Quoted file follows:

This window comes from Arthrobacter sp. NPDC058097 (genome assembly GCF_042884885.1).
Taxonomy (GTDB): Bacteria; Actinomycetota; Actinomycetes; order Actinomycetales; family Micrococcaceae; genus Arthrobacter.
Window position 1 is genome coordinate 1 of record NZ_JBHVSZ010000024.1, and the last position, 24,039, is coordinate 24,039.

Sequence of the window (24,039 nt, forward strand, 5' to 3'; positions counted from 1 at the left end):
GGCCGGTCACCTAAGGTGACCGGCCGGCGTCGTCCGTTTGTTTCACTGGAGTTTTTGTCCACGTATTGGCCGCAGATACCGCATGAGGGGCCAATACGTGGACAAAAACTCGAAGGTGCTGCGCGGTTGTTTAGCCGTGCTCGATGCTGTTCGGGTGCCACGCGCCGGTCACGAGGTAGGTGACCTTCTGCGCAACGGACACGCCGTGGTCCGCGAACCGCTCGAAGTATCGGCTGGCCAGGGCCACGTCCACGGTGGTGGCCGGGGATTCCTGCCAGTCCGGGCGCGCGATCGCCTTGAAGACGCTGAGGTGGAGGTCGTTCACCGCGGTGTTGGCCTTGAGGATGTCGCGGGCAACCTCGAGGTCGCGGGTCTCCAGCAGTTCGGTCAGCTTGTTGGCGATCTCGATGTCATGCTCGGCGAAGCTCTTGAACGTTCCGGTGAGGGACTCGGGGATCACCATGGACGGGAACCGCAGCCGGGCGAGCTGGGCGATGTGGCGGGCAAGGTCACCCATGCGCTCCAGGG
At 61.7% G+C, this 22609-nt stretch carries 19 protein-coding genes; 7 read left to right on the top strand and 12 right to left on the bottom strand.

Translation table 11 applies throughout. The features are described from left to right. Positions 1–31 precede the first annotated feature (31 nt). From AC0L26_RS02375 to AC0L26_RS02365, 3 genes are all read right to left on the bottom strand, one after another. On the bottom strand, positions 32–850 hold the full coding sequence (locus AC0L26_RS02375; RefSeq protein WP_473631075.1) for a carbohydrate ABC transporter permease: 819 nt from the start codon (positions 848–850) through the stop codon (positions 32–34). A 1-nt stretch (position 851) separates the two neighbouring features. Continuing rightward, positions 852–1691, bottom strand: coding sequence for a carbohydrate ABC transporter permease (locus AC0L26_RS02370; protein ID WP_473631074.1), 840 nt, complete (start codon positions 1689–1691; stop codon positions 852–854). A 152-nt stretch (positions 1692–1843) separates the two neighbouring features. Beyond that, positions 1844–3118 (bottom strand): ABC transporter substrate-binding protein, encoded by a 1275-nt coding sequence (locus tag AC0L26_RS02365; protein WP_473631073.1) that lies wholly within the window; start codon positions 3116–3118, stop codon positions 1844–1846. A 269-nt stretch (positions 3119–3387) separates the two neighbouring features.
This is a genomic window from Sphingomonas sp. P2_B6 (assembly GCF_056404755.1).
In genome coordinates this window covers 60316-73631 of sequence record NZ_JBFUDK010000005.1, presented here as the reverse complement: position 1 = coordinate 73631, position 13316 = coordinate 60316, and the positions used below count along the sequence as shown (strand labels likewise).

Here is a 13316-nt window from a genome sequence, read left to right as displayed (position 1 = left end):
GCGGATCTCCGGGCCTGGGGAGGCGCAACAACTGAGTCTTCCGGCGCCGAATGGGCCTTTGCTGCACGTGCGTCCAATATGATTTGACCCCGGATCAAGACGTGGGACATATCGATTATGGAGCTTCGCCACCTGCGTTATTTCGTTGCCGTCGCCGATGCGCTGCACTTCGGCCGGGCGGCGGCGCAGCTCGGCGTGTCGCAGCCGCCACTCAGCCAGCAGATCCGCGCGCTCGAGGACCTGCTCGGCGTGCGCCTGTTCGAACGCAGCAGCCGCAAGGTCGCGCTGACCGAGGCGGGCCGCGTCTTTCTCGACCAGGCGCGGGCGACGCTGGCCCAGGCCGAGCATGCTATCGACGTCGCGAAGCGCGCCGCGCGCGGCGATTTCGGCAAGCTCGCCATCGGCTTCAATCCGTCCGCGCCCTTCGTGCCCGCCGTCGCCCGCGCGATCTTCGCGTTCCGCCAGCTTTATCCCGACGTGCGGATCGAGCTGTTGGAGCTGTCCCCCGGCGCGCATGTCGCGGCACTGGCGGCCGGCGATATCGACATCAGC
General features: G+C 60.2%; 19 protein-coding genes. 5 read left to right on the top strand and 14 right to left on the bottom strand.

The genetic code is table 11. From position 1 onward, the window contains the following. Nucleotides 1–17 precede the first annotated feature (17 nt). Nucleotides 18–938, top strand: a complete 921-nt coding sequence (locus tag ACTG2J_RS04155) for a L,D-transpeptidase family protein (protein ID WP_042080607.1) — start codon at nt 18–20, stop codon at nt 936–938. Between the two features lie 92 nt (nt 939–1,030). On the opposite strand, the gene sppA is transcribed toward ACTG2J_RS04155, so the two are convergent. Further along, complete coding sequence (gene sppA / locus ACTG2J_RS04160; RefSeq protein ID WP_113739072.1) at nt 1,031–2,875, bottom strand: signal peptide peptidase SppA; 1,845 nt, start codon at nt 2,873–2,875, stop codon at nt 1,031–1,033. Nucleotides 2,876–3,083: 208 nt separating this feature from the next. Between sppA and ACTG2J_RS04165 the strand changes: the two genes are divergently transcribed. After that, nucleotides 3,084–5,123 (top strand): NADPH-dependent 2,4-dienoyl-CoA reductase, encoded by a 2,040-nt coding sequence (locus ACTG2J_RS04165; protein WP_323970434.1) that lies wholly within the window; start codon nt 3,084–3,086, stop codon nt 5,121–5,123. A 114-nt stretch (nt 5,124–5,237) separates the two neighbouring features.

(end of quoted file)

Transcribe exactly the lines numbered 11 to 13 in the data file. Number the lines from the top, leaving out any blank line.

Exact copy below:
GCGGATCTCCGGGCCTGGGGAGGCGCAACAACTGAGTCTTCCGGCGCCGAATGGGCCTTTGCTGCACGTGCGTCCAATATGATTTGACCCCGGATCAAGACGTGGGACATATCGATTATGGAGCTTCGCCACCTGCGTTATTTCGTTGCCGTCGCCGATGCGCTGCACTTCGGCCGGGCGGCGGCGCAGCTCGGCGTGTCGCAGCCGCCACTCAGCCAGCAGATCCGCGCGCTCGAGGACCTGCTCGGCGTGCGCCTGTTCGAACGCAGCAGCCGCAAGGTCGCGCTGACCGAGGCGGGCCGCGTCTTTCTCGACCAGGCGCGGGCGACGCTGGCCCAGGCCGAGCATGCTATCGACGTCGCGAAGCGCGCCGCGCGCGGCGATTTCGGCAAGCTCGCCATCGGCTTCAATCCGTCCGCGCCCTTCGTGCCCGCCGTCGCCCGCGCGATCTTCGCGTTCCGCCAGCTTTATCCCGACGTGCGGATCGAGCTGTTGGAGCTGTCCCCCGGCGCGCATGTCGCGGCACTGGCGGCCGGCGATATCGACATCAGC
General features: G+C 60.2%; 19 protein-coding genes. 5 read left to right on the top strand and 14 right to left on the bottom strand.

The genetic code is table 11. From position 1 onward, the window contains the following. Nucleotides 1–17 precede the first annotated feature (17 nt). Nucleotides 18–938, top strand: a complete 921-nt coding sequence (locus tag ACTG2J_RS04155) for a L,D-transpeptidase family protein (protein ID WP_042080607.1) — start codon at nt 18–20, stop codon at nt 936–938. Between the two features lie 92 nt (nt 939–1,030). On the opposite strand, the gene sppA is transcribed toward ACTG2J_RS04155, so the two are convergent. Further along, complete coding sequence (gene sppA / locus ACTG2J_RS04160; RefSeq protein ID WP_113739072.1) at nt 1,031–2,875, bottom strand: signal peptide peptidase SppA; 1,845 nt, start codon at nt 2,873–2,875, stop codon at nt 1,031–1,033. Nucleotides 2,876–3,083: 208 nt separating this feature from the next. Between sppA and ACTG2J_RS04165 the strand changes: the two genes are divergently transcribed. After that, nucleotides 3,084–5,123 (top strand): NADPH-dependent 2,4-dienoyl-CoA reductase, encoded by a 2,040-nt coding sequence (locus ACTG2J_RS04165; protein WP_323970434.1) that lies wholly within the window; start codon nt 3,084–3,086, stop codon nt 5,121–5,123. A 114-nt stretch (nt 5,124–5,237) separates the two neighbouring features.